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Government Conferences in Norway

Government conferences in Norway are generally held once a week, usually on Thursdays, at the Office of the Prime Minister. The first item on the agenda is preparations for the meeting of the Council of State on Friday.

Government conferences in Norway are generally held once a week, usually on Thursdays, at the Office of the Prime Minister. The first item on the agenda is preparations for the meeting of the Council of State on Friday.

Before government conferences (and also after meetings of the Council of State), the members of government meet for lunch at the Office of the Prime Minister. This provides an opportunity to discuss matters informally before they are dealt with by the Government.

What matters are dealt with in government conferences?
All important matters are discussed in a government conference before a formal decision is made either in the Council of State or in the ministry concerned. This is a means of ensuring that the entire Government is behind the decision. Thus the government conference is the Government’s most important forum for discussing such matters. The conclusions arrived at government conferences or in connection with the preparation of matters for the Council of State (see below) have no formal status, but they are politically binding on the members of government.

To ensure the best possible basis for discussion at government conferences , each matter is to be presented in the form of a government memorandum of two to three pages. The minister who wishes to raise the matter is responsible for presenting the government memorandum. All ministers affected by the matter are to have an opportunity to express their views on it in writing before the matter may be considered by the government conference. It will therefore be clear in advance whether or not there is political agreement on the matter. In this way the Government saves time and all of the ministers are informed of the matter concerned.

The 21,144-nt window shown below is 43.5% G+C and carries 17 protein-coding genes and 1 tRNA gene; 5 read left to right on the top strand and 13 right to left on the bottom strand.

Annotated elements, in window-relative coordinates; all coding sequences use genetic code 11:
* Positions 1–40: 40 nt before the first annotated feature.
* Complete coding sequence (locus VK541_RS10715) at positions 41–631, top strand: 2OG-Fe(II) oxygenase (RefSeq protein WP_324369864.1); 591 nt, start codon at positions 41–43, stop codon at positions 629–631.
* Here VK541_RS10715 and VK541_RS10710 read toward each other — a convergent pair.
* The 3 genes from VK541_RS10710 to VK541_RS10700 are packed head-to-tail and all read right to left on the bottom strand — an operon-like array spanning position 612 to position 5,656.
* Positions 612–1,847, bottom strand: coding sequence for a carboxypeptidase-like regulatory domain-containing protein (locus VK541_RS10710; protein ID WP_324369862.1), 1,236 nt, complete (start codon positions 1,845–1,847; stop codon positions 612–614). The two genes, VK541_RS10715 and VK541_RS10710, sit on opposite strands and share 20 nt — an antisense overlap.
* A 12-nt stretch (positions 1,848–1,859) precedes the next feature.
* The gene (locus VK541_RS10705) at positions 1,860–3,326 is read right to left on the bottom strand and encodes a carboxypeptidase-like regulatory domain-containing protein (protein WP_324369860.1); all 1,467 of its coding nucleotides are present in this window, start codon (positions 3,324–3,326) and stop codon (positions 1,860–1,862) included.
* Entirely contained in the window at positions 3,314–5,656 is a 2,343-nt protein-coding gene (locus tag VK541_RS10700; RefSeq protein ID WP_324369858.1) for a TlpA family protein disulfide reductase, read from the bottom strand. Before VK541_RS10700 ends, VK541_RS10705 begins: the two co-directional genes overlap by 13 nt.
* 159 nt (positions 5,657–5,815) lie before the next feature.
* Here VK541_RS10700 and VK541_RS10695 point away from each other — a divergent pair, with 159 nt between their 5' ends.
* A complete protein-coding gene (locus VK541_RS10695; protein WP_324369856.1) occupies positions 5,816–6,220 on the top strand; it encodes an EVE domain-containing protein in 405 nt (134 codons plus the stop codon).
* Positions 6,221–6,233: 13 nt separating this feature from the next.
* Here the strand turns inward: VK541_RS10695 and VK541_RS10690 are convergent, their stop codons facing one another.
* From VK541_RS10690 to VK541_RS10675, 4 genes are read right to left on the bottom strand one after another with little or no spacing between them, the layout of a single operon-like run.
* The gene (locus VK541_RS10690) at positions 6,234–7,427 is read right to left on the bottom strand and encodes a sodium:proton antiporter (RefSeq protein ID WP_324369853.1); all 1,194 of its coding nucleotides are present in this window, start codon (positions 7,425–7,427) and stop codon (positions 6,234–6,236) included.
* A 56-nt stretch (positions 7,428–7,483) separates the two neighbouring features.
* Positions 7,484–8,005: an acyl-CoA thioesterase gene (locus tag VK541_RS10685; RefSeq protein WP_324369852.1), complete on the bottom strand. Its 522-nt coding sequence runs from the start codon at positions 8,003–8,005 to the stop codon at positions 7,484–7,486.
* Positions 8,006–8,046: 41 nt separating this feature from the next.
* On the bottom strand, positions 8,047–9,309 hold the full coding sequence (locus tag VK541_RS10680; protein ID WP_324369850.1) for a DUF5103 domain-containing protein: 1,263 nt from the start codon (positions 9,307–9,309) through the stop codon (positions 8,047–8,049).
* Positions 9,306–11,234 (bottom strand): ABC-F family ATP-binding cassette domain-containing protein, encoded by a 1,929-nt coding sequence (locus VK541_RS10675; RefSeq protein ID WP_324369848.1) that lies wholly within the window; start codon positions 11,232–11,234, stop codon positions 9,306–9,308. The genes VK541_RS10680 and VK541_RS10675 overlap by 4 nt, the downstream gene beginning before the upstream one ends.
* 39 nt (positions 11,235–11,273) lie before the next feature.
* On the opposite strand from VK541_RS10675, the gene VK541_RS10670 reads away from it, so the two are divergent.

The Prime Minister and his or her political staff closely follow matters being prepared for consideration at government conferences. This is ensured by a procedure according to which the Office of the Prime Minister is to have a copy of all draft government memorandums submitted by the ministers to each other for comments. This enables the Prime Minister and the Office of the Prime Minister to become involved in the process at an early stage. The Prime Minister never comments on the ministers’ government memorandums so as not to influence discussions among the members of government or give the impression that the conclusion has been reached beforehand. However, the Prime Minister may, via his or her political staff, indicate to the competent minister what might be a suitable conclusion in the matter before it is presented to the Government.

Norwegian governments spend a great deal of time discussing budgetary matters. The general framework for the next annual budget is determined at the budget conference in March, and the final profile of the budget is decided in late August/early September, before the budget proposal is submitted to the Storting at the beginning of October. The Government also discusses any adjustments to the budget in connection with the Revised National Budget, which is submitted by 15 May at the latest.

The Government’s deliberations are confidential, as are the agenda, government memorandums and minutes. Government memorandums are considered to be the ministers’ own documents and are thus not to be regarded as ordinary documents in the public administration. The Supreme Court has ruled that government memorandums have a special status in relation to the rules concerning the production of evidence in court cases and that there are weighty considerations that justify protecting the confidential deliberations that take place at government conferences. When a government leaves office, the documents of the government conferences are deposited with the National Archives, with a clause that regulates access to these documents.

The Secretary to the Government, who is the administrative head of the Office of the Prime Minister, serves as secretary of the government conferences.

Jens Stoltenberg's second Government in Government Conference in October 2009.
Photo: Scanpix/SMK

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